How to determine what exceptions a method might raise?

Discussion in 'Python' started by Ed Jensen, Jan 16, 2007.

  1. Ed Jensen

    Ed Jensen Guest

    I'm really enjoying using the Python interactive interpreter to learn
    more about the language. It's fantastic you can get method help right
    in there as well. It saves a lot of time.

    With that in mind, is there an easy way in the interactive interpreter
    to determine which exceptions a method might raise? For example, it
    would be handy if there was something I could do in the interactive
    interpreter to make it tell me what exceptions the file method might
    raise (such as IOError).

    Thanks in advance.
     
    Ed Jensen, Jan 16, 2007
    #1
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  2. Hi Ed,

    Generally checking the sources give a very good clue as to what
    exceptions the interpreter can raise. Look around _builtins_ for this.

    Harlin Seritt


    Ed Jensen wrote:
    > I'm really enjoying using the Python interactive interpreter to learn
    > more about the language. It's fantastic you can get method help right
    > in there as well. It saves a lot of time.
    >
    > With that in mind, is there an easy way in the interactive interpreter
    > to determine which exceptions a method might raise? For example, it
    > would be handy if there was something I could do in the interactive
    > interpreter to make it tell me what exceptions the file method might
    > raise (such as IOError).
    >
    > Thanks in advance.
     
    Harlin Seritt, Jan 16, 2007
    #2
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  3. Ed Jensen

    Ben Finney Guest

    Ed Jensen <> writes:

    > it would be handy if there was something I could do in the
    > interactive interpreter to make it tell me what exceptions the file
    > method might raise (such as IOError).


    For what purpose would this be handy? Surely the benefit of the
    interactive interpreter is that you can simply try it out and *see*
    what happens.

    But, in case it helps: Any code may raise any exception at any
    time. This is a feature, since it encourages program that are tested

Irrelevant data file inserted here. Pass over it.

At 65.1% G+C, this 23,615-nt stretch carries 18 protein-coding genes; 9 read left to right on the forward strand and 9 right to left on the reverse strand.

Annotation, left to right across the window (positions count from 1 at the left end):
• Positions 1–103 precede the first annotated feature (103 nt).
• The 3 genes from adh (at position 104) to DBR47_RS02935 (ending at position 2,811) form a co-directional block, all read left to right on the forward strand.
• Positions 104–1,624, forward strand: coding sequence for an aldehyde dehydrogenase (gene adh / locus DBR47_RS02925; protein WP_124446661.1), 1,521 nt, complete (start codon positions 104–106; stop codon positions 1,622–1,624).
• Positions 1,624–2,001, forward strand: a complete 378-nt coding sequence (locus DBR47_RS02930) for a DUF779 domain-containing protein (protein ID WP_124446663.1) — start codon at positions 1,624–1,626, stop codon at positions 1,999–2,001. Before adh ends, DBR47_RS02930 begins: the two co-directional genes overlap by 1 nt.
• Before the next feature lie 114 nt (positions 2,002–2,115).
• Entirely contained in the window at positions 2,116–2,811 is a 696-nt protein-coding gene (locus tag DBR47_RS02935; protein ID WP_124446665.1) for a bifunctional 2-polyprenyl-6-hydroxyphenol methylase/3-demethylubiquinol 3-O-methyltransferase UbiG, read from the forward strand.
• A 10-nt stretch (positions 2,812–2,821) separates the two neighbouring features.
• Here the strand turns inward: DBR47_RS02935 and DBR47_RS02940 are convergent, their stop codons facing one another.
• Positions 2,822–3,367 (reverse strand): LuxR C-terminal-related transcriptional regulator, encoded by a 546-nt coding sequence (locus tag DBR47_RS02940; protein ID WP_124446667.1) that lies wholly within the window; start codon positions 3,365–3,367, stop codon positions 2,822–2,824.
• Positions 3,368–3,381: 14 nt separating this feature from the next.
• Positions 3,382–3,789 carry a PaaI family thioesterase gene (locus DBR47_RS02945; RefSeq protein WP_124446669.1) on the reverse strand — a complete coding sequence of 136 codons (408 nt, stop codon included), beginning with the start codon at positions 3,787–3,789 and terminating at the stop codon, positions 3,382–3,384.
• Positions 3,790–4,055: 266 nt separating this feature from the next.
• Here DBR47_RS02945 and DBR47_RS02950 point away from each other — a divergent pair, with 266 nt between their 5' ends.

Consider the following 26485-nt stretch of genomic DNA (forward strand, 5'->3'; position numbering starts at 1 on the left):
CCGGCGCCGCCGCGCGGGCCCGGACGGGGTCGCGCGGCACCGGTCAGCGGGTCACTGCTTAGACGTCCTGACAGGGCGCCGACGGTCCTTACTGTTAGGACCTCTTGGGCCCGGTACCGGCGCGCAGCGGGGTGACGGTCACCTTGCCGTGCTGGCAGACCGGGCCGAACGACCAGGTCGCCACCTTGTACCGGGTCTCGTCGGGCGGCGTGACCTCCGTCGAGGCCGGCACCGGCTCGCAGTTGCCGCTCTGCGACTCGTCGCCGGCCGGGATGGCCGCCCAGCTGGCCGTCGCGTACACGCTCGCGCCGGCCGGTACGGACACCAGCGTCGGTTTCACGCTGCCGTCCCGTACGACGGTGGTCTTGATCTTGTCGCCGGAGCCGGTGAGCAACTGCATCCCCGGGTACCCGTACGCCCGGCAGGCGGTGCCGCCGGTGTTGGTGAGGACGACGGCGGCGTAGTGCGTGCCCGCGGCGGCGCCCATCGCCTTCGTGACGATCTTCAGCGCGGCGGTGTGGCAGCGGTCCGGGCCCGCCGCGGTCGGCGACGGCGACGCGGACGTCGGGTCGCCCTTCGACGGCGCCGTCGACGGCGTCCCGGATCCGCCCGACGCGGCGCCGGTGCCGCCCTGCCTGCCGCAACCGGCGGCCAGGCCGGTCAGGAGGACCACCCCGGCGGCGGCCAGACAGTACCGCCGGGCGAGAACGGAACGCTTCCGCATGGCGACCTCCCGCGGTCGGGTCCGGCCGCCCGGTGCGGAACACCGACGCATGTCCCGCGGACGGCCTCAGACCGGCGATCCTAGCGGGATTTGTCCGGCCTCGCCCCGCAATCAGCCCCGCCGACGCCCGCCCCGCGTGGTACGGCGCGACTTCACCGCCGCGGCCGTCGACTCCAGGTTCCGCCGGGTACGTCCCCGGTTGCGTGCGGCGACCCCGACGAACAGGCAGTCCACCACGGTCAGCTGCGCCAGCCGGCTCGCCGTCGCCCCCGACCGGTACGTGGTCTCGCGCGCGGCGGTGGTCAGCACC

properly.

    --
    \ "I'm a great lover, I'll bet." -- Emo Philips |
    `\ |
    _o__) |
    Ben Finney
     
    Ben Finney, Jan 16, 2007
    #3
  4. Ben Finney wrote:

    > Ed Jensen <> writes:
    >
    > > it would be handy if there was something I could do in the
    > > interactive interpreter to make it tell me what exceptions the file
    > > method might raise (such as IOError).

    >
    > For what purpose would this be handy? Surely the benefit of the
    > interactive interpreter is that you can simply try it out and *see*
    > what happens.
    >
    > But, in case it helps: Any code may raise any exception at any
    > time. This is a feature, since it encourages program that are tested
    > properly.


    That's a silly argument, really, unless perhaps you'd consider a box of
    pills that look like M&Ms a 'feature' since it encourages parents to
    hide them from their kids. A better answer would be along the lines of
    "yes, that would be nice to have but in general it's not possible in a
    dynamic language; that's the price you have to pay for leaving the
    static typing world".

    As for the OP's question, since file is a fixed builtin, I think it
    should be possible to know all the possible exceptions that can be
    raised; I'm not sure if it's clearly documented though.

    George
     
    George Sakkis, Jan 17, 2007
    #4
  5. In <>, George Sakkis
    wrote:
    > Ben Finney wrote:
    >
    >> But, in case it helps: Any code may raise any exception at any
    >> time. This is a feature, since it encourages program that are tested
    >> properly.

    >
    > That's a silly argument, really, unless perhaps you'd consider a box of
    > pills that look like M&Ms a 'feature' since it encourages parents to
    > hide them from their kids. A better answer would be along the lines of
    > "yes, that would be nice to have but in general it's not possible in a
    > dynamic language; that's the price you have to pay for leaving the
    > static typing world".


    I don't thing that's a dynamic vs. static thing because in statically
    typed languages it's not that easy to find out all possible exceptions
    unless the language forces you to declare them.

    Ciao,
    Marc 'BlackJack' Rintsch
     
    Marc 'BlackJack' Rintsch, Jan 17, 2007
    #5
  6. Ed Jensen

    Duncan Booth Guest

    "George Sakkis" <> wrote:

    > As for the OP's question, since file is a fixed builtin, I think it
    > should be possible to know all the possible exceptions that can be
    > raised; I'm not sure if it's clearly documented though.


    Just calling 'file' the most obvious exceptions it can raise are:

    IOError
    MemoryError
    ValueError

    I'm not sure if it can return UnicodeDecodeError, it looks as though it may
    be possible on windows, but I couldn't trigger it.

    Assigning the result to a variable can of course raise absolutely any
    exception. That's the main problem: just because a C function raises only a
    few different exceptions doesn't mean that the line of code calling it
    cannot generate a host more.
     
    Duncan Booth, Jan 17, 2007
    #6
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